Skip to main content
The Globe and Mail
Support Quality Journalism.
The Globe and Mail
First Access to Latest
Investment News
Collection of curated
e-books and guides
Inform your decisions via
Globe Investor Tools
per week
for first 24 weeks

Enjoy unlimited digital access
Enjoy Unlimited Digital Access
Get full access to
Just $1.99per week for the first 24weeks
Just $1.99per week for the first 24weeks
var select={root:".js-sub-pencil",control:".js-sub-pencil-control",open:"o-sub-pencil--open",closed:"o-sub-pencil--closed"},dom={},allowExpand=!0;function pencilInit(o){var e=arguments.length>1&&void 0!==arguments[1]&&arguments[1];select.root=o,dom.root=document.querySelector(select.root),dom.root&&(dom.control=document.querySelector(select.control),dom.control.addEventListener("click",onToggleClicked),setPanelState(e),window.addEventListener("scroll",onWindowScroll),dom.root.removeAttribute("hidden"))}function isPanelOpen(){return dom.root.classList.contains(}function setPanelState(o){dom.root.classList[o?"add":"remove"](,dom.root.classList[o?"remove":"add"](select.closed),dom.control.setAttribute("aria-expanded",o)}function onToggleClicked(){var l=!isPanelOpen();setPanelState(l)}function onWindowScroll(){window.requestAnimationFrame(function() {var l=isPanelOpen(),n=0===(document.body.scrollTop||document.documentElement.scrollTop);n||l||!allowExpand?n&&l&&(allowExpand=!0,setPanelState(!1)):(allowExpand=!1,setPanelState(!0))});}pencilInit(".js-sub-pencil",!1); // via darwin-bg var slideIndex = 0; carousel(); function carousel() { var i; var x = document.getElementsByClassName("subs_valueprop"); for (i = 0; i < x.length; i++) { x[i].style.display = "none"; } slideIndex++; if (slideIndex> x.length) { slideIndex = 1; } x[slideIndex - 1].style.display = "block"; setTimeout(carousel, 2500); } //

The Amazon fulfillment centre in Brampton, Ont., on July 21, 2017.

Deborah Baic/The Globe and Mail

The Ontario Ministry of Labour is investigating the Amazon warehouse facility in Brampton, Ont., shut down last week by local public-health officials after hundreds of workers contracted COVID-19.

A spokesman for Minister of Labour, Training and Skills Development, Monte McNaughton, said provincial inspectors had previously visited the facility in Peel Region and that an investigation is ongoing into whether workplace health and safety legislation had been violated.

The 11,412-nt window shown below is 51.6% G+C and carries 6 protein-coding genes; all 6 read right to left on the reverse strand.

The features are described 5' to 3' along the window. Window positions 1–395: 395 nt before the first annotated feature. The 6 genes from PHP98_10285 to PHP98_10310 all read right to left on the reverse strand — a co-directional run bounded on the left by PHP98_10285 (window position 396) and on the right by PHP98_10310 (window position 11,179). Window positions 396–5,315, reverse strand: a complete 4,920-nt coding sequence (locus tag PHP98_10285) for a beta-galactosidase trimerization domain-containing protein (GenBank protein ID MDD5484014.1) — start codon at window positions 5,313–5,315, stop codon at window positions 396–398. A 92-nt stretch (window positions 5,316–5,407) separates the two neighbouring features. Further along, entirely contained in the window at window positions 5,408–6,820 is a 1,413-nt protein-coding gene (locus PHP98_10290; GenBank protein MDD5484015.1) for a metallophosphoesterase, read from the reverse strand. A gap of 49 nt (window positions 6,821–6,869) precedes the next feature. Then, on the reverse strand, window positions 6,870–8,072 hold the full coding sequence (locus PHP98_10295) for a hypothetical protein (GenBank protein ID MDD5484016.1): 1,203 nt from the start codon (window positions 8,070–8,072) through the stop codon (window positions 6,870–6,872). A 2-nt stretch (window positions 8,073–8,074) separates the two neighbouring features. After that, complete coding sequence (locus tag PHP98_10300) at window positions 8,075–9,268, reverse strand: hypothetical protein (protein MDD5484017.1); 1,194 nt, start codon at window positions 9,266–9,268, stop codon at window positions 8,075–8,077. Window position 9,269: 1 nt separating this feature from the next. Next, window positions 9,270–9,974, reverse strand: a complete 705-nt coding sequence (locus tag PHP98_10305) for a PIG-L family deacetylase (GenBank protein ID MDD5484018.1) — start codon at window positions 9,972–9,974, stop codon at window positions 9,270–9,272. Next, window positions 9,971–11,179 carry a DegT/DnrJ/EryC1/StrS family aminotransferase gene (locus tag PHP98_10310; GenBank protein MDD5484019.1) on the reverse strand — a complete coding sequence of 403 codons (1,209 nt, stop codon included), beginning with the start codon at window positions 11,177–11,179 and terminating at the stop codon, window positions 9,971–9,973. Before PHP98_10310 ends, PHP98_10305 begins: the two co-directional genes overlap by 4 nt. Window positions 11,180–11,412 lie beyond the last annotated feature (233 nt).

“Violations of the Occupational Health and Safety Act can result in imprisonment or fines of up to $1.5-million, and we will not hesitate to hold employers accountable if they fail to keep their employees safe,” spokesman Harry Godfrey wrote in an e-mail.

Story continues below advertisement

The Labour Ministry said provincial inspectors had visited the site 12 times between March 1 of last year and March 10, 2021, and that the province has issued eight orders related to COVID-19 protocols. It has also received one formal notice of “occupational illness” from the Brampton facility, meaning one or more documented cases of virus transmission in the workplace.

Coronavirus tracker: How many COVID-19 cases are there in Canada and worldwide? The latest maps and charts

The Ontario government has carried out several inspection blitzes of large workplaces in recent months, targeting pandemic hotspots such as Brampton. Mr. Godfrey said ministry staff carried out 200 inspections in February as part of a two-week campaign focused on Peel Region, handing out 26 tickets for violations.

Amazon Canada spokesman Dave Bauer said the company was co-operating with the Ministry of Labour.

“They were pleased with the comprehensive efforts we’ve made to protect the well-being of our employees. They offered advice for smaller-scale areas of improvement, which we immediately implemented,” Mr. Bauer wrote in a e-mail.

On Friday, Peel Public Health ordered Amazon Canada to cancel all shifts at its massive facility in Brampton near Steeles Avenue West and Heritage Road, a “fulfillment centre” that employs 5,000 people. Since October, 617 workers at the facility have contracted the virus, including 240 in the past few weeks, according to Peel’s Medical Officer of Health, Lawrence Loh. The order, which could be extended, means all workers at the site must self-isolate for 14 days.

While the Brampton site has been in outbreak since October, earlier clusters were considered contained. While Peel Public Health said Amazon had been complying with other health orders, a recent spike in cases, including 10 testing positive for more contagious new variants of the virus, prompted the shutdown order.